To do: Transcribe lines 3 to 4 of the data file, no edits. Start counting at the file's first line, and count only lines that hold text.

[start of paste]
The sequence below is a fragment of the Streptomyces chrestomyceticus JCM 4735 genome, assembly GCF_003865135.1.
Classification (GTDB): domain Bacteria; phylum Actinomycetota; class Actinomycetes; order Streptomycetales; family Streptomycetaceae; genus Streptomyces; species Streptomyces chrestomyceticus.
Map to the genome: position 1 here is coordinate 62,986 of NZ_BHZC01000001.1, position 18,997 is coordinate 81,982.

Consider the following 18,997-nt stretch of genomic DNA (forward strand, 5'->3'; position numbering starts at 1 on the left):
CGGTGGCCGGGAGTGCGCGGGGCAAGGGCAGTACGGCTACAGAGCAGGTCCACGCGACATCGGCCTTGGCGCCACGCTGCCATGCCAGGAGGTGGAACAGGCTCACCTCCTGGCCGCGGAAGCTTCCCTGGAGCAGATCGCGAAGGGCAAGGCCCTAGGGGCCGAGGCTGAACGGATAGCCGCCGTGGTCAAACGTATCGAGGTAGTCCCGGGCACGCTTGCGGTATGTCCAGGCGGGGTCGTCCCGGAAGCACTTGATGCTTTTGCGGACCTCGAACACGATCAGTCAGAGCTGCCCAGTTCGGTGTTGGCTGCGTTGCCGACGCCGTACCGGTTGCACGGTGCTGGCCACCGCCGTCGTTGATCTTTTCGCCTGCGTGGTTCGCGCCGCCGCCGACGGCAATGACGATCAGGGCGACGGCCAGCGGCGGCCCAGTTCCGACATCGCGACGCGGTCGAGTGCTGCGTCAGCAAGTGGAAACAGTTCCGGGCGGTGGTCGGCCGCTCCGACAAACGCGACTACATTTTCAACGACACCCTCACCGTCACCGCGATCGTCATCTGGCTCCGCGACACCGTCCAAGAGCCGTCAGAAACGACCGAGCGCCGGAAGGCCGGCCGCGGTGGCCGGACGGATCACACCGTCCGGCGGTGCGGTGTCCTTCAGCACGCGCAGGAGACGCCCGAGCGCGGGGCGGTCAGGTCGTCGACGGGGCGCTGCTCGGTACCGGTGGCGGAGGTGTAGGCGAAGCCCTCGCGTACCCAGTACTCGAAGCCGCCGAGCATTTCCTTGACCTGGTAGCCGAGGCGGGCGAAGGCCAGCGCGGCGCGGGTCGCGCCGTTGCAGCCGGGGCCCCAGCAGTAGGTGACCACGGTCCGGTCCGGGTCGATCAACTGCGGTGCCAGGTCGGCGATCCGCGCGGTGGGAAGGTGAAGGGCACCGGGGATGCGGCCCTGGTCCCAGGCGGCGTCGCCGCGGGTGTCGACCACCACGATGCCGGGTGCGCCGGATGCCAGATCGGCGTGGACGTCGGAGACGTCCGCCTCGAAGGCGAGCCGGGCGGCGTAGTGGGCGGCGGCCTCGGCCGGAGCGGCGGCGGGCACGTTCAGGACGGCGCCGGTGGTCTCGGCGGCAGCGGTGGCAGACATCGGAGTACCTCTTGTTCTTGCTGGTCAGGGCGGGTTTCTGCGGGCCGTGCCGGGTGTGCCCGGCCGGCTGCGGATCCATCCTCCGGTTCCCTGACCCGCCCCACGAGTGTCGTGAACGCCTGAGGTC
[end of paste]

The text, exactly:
Map to the genome: position 1 here is coordinate 62,986 of NZ_BHZC01000001.1, position 18,997 is coordinate 81,982.

Consider the following 18,997-nt stretch of genomic DNA (forward strand, 5'->3'; position numbering starts at 1 on the left):